For convenience of differentiation, we notice $\log_2x=\log x/\log 2$ and $\log(1+g_ip_i/n_i)=\log(n_i+g_ip_i)-\log(n_i)$, hence the objective function can be replaced with

$$

f(p_1,\cdots,p_k) = \sum_{i=1}^k \log(n_i+g_ip_i)

$$

Assume we have $k=3$ channels, each has noise level of 1.0, 0.9, 1.0 respectively, and the channel gain is 0.9, 0.8, 0.7, then the optimization problem is

$$

\begin{aligned}

\max && f(p_1,p_2,p_k) &= \log(1+0.9p_1) + \log(0.9+0.8p_2) + \log(1+0.7p_3)\\

\textrm{subject to} && p_1+p_2+p_3 &= 1 \\

&& p_1,p_2,p_3 &\ge 0

\end{aligned}

$$

We have three inequality constraints here. The Lagrangian function is defined as

$$

\begin{aligned}

& L(p_1,p_2,p_3,\lambda,\theta_1,\theta_2,\theta_3) \\

=\ & \log(1+0.9p_1) + \log(0.9+0.8p_2) + \log(1+0.7p_3) \\

& – \lambda(p_1+p_2+p_3-1) \\

& – \theta_1(p_1-s_1^2) – \theta_2(p_2-s_2^2) – \theta_3(p_3-s_3^2)

\end{aligned}

$$

The gradient is therefore

$$

\begin{aligned}

\frac{\partial L}{\partial p_1} & = \frac{0.9}{1+0.9p_1}-\lambda-\theta_1 \\

\frac{\partial L}{\partial p_2} & = \frac{0.8}{0.9+0.8p_2}-\lambda-\theta_2 \\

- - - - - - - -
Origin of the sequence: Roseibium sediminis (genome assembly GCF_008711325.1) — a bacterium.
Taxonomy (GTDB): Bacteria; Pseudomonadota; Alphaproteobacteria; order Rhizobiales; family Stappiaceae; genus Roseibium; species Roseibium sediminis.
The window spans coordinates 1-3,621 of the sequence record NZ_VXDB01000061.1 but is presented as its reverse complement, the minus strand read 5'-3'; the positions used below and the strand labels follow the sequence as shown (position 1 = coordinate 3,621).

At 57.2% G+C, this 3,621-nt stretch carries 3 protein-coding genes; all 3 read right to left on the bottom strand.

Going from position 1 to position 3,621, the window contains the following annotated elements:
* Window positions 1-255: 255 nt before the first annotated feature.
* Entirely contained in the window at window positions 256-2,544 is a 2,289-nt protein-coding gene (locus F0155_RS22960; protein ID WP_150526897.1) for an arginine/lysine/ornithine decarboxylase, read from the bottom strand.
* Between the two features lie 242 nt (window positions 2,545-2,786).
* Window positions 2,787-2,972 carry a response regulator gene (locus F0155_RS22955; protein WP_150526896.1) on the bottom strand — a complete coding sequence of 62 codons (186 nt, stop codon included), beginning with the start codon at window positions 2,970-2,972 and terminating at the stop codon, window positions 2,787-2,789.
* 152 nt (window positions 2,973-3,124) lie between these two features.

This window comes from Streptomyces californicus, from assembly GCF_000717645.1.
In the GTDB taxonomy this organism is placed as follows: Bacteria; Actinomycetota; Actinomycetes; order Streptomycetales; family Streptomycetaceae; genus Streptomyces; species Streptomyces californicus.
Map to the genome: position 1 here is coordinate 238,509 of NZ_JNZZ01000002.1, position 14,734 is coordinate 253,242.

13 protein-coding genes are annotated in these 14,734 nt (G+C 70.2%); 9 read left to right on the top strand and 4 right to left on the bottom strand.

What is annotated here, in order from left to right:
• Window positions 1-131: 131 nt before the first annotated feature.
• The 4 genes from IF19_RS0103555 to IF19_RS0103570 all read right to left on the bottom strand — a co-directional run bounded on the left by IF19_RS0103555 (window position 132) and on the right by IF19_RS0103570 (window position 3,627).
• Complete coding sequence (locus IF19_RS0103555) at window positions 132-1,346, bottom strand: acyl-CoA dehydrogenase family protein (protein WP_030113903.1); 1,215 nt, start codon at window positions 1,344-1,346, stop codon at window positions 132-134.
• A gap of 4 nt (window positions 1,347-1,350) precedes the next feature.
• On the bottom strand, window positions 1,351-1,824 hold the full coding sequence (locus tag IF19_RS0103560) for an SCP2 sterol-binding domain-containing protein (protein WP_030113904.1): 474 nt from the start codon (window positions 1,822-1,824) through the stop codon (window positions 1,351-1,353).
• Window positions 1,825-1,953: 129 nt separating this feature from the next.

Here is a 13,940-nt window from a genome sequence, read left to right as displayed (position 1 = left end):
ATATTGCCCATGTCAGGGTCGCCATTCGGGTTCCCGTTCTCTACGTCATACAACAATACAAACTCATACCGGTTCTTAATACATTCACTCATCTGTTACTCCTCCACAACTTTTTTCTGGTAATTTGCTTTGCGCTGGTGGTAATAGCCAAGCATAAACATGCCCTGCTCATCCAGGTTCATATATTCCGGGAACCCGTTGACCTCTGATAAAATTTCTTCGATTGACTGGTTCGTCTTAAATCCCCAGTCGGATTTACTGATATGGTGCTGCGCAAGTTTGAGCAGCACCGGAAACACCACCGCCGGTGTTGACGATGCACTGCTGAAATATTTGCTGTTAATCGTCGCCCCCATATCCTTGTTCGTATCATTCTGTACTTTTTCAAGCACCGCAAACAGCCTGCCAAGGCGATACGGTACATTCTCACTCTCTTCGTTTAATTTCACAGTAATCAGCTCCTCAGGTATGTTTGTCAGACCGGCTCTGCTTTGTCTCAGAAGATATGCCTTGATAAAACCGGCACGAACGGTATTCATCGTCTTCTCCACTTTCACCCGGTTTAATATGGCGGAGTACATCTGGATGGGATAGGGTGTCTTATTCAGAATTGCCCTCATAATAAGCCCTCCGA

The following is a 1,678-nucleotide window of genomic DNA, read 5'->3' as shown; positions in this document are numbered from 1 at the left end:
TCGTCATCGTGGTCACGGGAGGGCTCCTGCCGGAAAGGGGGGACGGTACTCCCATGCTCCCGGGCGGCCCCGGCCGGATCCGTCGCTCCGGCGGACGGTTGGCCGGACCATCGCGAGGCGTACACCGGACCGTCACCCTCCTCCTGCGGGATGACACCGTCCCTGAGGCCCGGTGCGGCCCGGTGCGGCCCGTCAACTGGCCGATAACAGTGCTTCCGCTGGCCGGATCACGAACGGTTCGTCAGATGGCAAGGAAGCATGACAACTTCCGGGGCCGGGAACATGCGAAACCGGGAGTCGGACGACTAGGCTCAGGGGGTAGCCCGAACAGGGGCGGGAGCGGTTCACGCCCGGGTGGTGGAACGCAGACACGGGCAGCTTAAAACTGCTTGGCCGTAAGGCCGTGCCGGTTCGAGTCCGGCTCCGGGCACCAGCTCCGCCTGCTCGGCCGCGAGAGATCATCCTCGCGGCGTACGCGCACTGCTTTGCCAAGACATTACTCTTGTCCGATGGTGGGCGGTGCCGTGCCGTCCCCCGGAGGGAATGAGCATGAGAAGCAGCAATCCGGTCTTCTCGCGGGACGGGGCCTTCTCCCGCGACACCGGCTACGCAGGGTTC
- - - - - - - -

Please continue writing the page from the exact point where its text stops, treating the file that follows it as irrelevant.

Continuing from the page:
\frac{\partial L}{\partial p_3} & = \frac{0.7}{1+0.7p_3}-\lambda-\theta_3 \\

\frac{\partial L}{\partial\lambda} &= 1-p_1-p_2-p_3 \\

\frac{\partial L}{\partial\theta_1} &= s_1^2-p_1 \\

\frac{\partial L}{\partial\theta_2} &= s_2^2-p_2 \\

\frac{\partial L}{\partial\theta_3} &= s_3^2-p_3 \\

\end{aligned}

$$

But now we have 3 slack variables and we have to consider 8 cases:

- $\theta_1=\theta_2=\theta_3=0$, hence none of $s_1^2,s_2^2,s_3^2$ are zero
- $\theta_1=\theta_2=0$ but $\theta_3\ne 0$, hence only $s_3^2=0$
- $\theta_1=\theta_3=0$ but $\theta_2\ne 0$, hence only $s_2^2=0$
- $\theta_2=\theta_3=0$ but $\theta_1\ne 0$, hence only $s_1^2=0$
- $\theta_1=0$ but $\theta_2,\theta_3$ non-zero, hence only $s_2^2=s_3^2=0$
- $\theta_2=0$ but $\theta_1,\theta_3$ non-zero, hence only $s_1^2=s_3^2=0$
- $\theta_3=0$ but $\theta_1,\theta_2$ non-zero, hence only $s_1^2=s_2^2=0$
- all of $\theta_1,\theta_2,\theta_3$ are non-zero, hence $s_1^2=s_2^2=s_3^2=0$

Immediately we can tell case 8 is infeasible since from $\partial L/\partial\theta_i=0$ we can make $p_1=p_2=p_3=0$ but it cannot make $\partial L/\partial\lambda=0$.

For case 1, we have

$$

\frac{0.9}{1+0.9p_1}=\frac{0.8}{0.9+0.8p_2}=\frac{0.7}{1+0.7p_3}=\lambda

$$

from $\partial L/\partial p_1=\partial L/\partial p_2=\partial L/\partial p_3=0$. Together with $p_3=1-p_1-p_2$ from $\partial L/\partial\lambda=0$, we found the solution to be $p_1=0.444$, $p_2=0.430$, $p_3=0.126$, and the objective function $f(p_1,p_2,p_3)=0.639$.

For case 2, we have $p_3=0$ from $\partial L/\partial\theta_3=0$. Further, using $p_2=1-p_1$ from $\partial L/\partial\lambda=0$, and

$$